No-Tillers May Want to Re-Examine Soil Test ‘K’, Application Habits

Study finds little or no correlation between soil-test potassium levels and higher yields, with crop residue and deeper soil reserves providing more than enough of the nutrient.

No-tillers looking for a way to cut fertility costs might want to review what they’re spending on potash (KCI) and other potassium (K) fertilizers, because in many soil types and situations there’s a good chance you’re wasting your money, says Saeed Khan.

After several years of intense soil sampling work at different research sites and poring over thousands of peer-reviewed studies in the U.S. and abroad, the former soil scientist at the University of Illinois completed his PhD thesis paper, The Potassium Paradox: Implications for Soil Fertility, Crop Production and Human Health. It concludes that plant residue, along with what’s available in the soil profile, typically produces enough K to raise grain crops.

Co-authored by Richard Mulvaney and Timothy Ellsworth, Khan’s research found little or no correlation between K applications and yields, as well as evidence that university agronomists have known this for decades, but haven’t widely publicized it. Khan waited nearly a quarter century for his work to be published, which it eventually was by Oxford Peer Review Journal.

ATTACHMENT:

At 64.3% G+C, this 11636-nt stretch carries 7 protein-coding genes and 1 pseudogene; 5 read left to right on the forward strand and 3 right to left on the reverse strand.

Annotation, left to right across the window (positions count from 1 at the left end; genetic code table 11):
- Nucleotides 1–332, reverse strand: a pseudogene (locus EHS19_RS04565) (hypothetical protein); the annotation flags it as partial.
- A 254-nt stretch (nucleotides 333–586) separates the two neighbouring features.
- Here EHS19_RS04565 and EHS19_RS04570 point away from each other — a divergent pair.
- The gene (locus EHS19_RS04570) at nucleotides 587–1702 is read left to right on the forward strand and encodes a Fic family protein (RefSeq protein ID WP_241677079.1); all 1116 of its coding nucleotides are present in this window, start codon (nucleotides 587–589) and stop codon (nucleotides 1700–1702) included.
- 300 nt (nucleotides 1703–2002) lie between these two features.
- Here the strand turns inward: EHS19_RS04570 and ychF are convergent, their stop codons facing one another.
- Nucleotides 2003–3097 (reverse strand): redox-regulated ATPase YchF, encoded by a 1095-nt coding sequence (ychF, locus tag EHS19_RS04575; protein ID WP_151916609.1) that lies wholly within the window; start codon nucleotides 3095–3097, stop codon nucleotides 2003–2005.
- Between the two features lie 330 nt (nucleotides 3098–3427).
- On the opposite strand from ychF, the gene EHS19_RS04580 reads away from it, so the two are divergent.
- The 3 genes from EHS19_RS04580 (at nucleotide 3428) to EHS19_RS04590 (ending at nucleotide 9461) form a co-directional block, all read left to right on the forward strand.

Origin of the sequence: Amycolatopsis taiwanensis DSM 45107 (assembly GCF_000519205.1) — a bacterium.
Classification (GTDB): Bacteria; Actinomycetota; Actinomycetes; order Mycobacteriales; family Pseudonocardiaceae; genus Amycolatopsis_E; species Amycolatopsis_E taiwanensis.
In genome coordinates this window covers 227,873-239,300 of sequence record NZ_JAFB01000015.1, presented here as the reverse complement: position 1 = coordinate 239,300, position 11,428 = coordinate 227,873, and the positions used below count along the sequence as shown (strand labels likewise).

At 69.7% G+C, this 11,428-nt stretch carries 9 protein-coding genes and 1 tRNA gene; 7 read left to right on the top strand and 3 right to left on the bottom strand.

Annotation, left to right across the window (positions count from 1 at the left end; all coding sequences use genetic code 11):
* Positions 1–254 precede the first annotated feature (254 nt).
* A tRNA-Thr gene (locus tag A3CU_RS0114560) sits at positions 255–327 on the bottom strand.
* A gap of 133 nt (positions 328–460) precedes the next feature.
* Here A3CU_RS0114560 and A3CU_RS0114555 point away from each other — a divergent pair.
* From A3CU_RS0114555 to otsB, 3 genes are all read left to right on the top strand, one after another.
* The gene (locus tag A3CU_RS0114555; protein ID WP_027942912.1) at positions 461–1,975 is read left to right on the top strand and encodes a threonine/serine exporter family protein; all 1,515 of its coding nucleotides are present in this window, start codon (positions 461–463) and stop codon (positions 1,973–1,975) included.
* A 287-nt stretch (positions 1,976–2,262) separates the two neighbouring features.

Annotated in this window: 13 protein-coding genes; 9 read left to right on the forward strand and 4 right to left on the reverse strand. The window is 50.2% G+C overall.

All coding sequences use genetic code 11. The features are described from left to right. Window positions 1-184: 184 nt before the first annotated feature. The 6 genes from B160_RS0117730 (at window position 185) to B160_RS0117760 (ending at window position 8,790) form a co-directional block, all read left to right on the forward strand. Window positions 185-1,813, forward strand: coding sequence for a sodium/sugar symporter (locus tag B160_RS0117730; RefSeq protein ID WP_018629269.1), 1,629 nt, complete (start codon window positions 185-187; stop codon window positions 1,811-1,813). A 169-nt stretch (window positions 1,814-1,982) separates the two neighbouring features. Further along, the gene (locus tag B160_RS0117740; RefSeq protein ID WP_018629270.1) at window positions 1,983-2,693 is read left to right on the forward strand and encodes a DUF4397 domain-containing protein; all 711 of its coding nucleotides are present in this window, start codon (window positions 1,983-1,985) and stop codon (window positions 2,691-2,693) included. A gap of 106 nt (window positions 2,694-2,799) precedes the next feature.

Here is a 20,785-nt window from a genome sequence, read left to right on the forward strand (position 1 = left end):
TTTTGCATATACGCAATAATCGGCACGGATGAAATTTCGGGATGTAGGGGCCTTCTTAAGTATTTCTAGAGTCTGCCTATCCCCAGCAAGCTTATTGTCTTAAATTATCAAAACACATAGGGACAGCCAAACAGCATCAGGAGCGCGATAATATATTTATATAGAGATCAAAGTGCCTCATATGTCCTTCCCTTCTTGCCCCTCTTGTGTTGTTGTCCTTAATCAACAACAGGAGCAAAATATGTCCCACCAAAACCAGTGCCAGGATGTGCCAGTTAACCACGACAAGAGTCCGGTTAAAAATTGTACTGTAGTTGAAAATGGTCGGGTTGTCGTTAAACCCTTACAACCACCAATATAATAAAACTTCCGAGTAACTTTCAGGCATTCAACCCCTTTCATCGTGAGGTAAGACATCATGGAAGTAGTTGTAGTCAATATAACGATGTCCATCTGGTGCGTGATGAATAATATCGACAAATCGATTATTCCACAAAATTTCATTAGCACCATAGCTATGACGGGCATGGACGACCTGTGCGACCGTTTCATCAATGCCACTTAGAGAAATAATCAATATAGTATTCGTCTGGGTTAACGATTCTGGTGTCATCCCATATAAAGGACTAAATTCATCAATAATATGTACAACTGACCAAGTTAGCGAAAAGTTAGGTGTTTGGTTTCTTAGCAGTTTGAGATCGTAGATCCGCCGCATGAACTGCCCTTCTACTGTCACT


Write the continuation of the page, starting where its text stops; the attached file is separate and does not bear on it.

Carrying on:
“Potassium is the most abundant macronutrient in the soil. But it’s the most overused unnecessarily,” Khan told attendees at the National No-Tillage Conference. “Public universities produce recommendations and say there’s a lot of research data, but there’s no science behind it.”

Always There

K is completely different from phosphorus (P) and nitrogen (N) because it’s always in inorganic form and water soluble, Khan says. Soil potassium exists in mineral, exchangeable and non-exchangeable forms, but it’s only the exchangeable K…

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John dobberstein2

John Dobberstein

John Dobberstein is senior editor of No-Till Farmer magazine and the e-newsletter Dryland No-TillerHe previously covered agriculture for the Tulsa World and worked for daily newspapers in Chicago, Milwaukee and St. Joseph, Mich. He graduated with a B.A. in journalism and political science from Central Michigan University.

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